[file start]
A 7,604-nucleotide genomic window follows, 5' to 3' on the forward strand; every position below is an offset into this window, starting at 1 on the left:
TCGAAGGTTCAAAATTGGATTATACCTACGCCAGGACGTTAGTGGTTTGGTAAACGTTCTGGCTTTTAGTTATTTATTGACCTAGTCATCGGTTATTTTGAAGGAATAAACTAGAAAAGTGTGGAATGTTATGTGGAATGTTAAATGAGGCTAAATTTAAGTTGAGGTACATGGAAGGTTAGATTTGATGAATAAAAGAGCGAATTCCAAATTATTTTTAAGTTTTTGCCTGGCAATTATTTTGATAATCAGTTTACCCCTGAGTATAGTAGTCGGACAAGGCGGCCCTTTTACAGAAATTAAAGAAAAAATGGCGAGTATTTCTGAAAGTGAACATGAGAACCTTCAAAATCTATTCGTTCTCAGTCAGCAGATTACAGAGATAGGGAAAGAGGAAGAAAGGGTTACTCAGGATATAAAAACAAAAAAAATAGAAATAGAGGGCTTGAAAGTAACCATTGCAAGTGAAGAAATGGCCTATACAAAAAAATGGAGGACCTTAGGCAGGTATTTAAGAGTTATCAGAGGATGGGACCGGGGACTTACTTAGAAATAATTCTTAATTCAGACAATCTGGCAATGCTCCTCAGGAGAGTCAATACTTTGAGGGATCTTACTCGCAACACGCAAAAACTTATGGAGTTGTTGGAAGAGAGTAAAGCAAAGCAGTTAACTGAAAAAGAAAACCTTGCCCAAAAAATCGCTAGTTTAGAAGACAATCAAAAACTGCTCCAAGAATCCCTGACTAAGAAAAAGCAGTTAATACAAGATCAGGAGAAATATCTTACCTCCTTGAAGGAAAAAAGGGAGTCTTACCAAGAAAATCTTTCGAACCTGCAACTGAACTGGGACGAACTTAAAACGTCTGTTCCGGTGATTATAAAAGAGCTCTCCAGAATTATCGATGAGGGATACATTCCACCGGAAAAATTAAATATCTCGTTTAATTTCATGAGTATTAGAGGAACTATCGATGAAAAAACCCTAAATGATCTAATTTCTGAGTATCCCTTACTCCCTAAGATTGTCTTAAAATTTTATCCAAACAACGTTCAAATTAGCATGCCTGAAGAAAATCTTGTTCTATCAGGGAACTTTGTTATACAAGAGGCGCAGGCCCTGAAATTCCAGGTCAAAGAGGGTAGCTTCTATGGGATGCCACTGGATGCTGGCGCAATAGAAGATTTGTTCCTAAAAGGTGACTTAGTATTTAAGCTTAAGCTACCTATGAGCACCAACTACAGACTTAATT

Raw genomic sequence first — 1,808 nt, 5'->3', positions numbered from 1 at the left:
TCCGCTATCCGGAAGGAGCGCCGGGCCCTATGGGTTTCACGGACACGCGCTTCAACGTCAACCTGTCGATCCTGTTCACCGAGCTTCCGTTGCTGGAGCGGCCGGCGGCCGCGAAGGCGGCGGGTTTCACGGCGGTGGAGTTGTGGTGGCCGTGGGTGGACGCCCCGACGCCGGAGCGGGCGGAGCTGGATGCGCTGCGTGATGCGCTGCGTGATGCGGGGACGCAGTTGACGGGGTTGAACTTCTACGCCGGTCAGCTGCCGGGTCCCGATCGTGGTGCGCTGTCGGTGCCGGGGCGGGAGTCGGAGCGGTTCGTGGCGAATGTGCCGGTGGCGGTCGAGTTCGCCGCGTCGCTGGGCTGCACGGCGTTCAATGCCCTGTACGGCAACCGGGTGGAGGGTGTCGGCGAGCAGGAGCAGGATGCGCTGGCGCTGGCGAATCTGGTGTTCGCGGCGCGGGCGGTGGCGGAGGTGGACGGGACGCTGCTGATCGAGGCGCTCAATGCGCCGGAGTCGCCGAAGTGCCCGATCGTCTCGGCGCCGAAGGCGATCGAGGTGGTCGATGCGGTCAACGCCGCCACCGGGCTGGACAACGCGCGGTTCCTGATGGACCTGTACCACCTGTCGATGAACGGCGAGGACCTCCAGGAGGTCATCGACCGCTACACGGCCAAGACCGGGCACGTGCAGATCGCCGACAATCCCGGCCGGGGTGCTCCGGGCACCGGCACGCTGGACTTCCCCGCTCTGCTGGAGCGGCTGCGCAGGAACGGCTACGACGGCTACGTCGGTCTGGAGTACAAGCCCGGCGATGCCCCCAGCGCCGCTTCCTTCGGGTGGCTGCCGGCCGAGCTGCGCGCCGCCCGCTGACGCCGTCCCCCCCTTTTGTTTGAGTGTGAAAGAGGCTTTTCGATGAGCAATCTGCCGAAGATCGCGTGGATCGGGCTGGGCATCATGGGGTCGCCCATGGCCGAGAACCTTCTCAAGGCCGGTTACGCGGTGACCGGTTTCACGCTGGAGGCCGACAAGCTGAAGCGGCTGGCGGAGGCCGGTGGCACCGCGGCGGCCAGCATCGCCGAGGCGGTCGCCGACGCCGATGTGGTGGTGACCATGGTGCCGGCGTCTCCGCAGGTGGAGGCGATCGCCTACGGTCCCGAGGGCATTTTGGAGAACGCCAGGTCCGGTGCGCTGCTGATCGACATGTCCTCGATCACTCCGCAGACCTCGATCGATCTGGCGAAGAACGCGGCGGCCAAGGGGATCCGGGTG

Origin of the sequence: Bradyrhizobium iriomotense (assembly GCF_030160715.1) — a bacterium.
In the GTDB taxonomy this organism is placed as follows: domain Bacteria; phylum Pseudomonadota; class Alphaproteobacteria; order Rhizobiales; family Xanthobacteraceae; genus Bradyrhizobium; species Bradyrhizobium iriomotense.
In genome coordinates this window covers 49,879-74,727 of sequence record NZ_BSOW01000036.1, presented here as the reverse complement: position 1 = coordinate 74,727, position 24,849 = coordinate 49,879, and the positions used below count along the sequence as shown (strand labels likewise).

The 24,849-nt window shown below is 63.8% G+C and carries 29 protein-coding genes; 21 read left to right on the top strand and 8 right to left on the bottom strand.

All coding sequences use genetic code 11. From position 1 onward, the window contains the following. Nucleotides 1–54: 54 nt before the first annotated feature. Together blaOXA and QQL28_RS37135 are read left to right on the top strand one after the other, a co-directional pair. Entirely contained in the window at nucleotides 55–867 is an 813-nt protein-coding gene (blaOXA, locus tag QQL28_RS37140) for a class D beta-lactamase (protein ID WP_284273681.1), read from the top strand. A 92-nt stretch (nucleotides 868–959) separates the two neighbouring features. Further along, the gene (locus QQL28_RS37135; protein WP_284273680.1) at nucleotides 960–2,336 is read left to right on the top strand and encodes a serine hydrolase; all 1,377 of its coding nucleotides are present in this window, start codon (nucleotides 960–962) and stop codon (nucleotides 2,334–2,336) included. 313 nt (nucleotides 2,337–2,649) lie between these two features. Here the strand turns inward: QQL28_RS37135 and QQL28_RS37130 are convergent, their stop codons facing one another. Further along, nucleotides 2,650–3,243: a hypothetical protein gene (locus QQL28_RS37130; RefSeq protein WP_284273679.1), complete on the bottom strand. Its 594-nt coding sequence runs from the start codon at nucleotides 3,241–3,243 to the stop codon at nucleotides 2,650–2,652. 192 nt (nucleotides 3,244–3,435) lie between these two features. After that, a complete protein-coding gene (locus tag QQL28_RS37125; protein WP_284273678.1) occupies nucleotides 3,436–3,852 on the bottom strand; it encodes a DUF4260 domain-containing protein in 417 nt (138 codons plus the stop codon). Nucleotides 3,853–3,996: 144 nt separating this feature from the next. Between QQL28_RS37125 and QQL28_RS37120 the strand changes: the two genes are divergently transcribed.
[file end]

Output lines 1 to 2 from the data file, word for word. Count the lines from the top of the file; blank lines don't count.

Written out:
A 7,604-nucleotide genomic window follows, 5' to 3' on the forward strand; every position below is an offset into this window, starting at 1 on the left:
TCGAAGGTTCAAAATTGGATTATACCTACGCCAGGACGTTAGTGGTTTGGTAAACGTTCTGGCTTTTAGTTATTTATTGACCTAGTCATCGGTTATTTTGAAGGAATAAACTAGAAAAGTGTGGAATGTTATGTGGAATGTTAAATGAGGCTAAATTTAAGTTGAGGTACATGGAAGGTTAGATTTGATGAATAAAAGAGCGAATTCCAAATTATTTTTAAGTTTTTGCCTGGCAATTATTTTGATAATCAGTTTACCCCTGAGTATAGTAGTCGGACAAGGCGGCCCTTTTACAGAAATTAAAGAAAAAATGGCGAGTATTTCTGAAAGTGAACATGAGAACCTTCAAAATCTATTCGTTCTCAGTCAGCAGATTACAGAGATAGGGAAAGAGGAAGAAAGGGTTACTCAGGATATAAAAACAAAAAAAATAGAAATAGAGGGCTTGAAAGTAACCATTGCAAGTGAAGAAATGGCCTATACAAAAAAATGGAGGACCTTAGGCAGGTATTTAAGAGTTATCAGAGGATGGGACCGGGGACTTACTTAGAAATAATTCTTAATTCAGACAATCTGGCAATGCTCCTCAGGAGAGTCAATACTTTGAGGGATCTTACTCGCAACACGCAAAAACTTATGGAGTTGTTGGAAGAGAGTAAAGCAAAGCAGTTAACTGAAAAAGAAAACCTTGCCCAAAAAATCGCTAGTTTAGAAGACAATCAAAAACTGCTCCAAGAATCCCTGACTAAGAAAAAGCAGTTAATACAAGATCAGGAGAAATATCTTACCTCCTTGAAGGAAAAAAGGGAGTCTTACCAAGAAAATCTTTCGAACCTGCAACTGAACTGGGACGAACTTAAAACGTCTGTTCCGGTGATTATAAAAGAGCTCTCCAGAATTATCGATGAGGGATACATTCCACCGGAAAAATTAAATATCTCGTTTAATTTCATGAGTATTAGAGGAACTATCGATGAAAAAACCCTAAATGATCTAATTTCTGAGTATCCCTTACTCCCTAAGATTGTCTTAAAATTTTATCCAAACAACGTTCAAATTAGCATGCCTGAAGAAAATCTTGTTCTATCAGGGAACTTTGTTATACAAGAGGCGCAGGCCCTGAAATTCCAGGTCAAAGAGGGTAGCTTCTATGGGATGCCACTGGATGCTGGCGCAATAGAAGATTTGTTCCTAAAAGGTGACTTAGTATTTAAGCTTAAGCTACCTATGAGCACCAACTACAGACTTAATT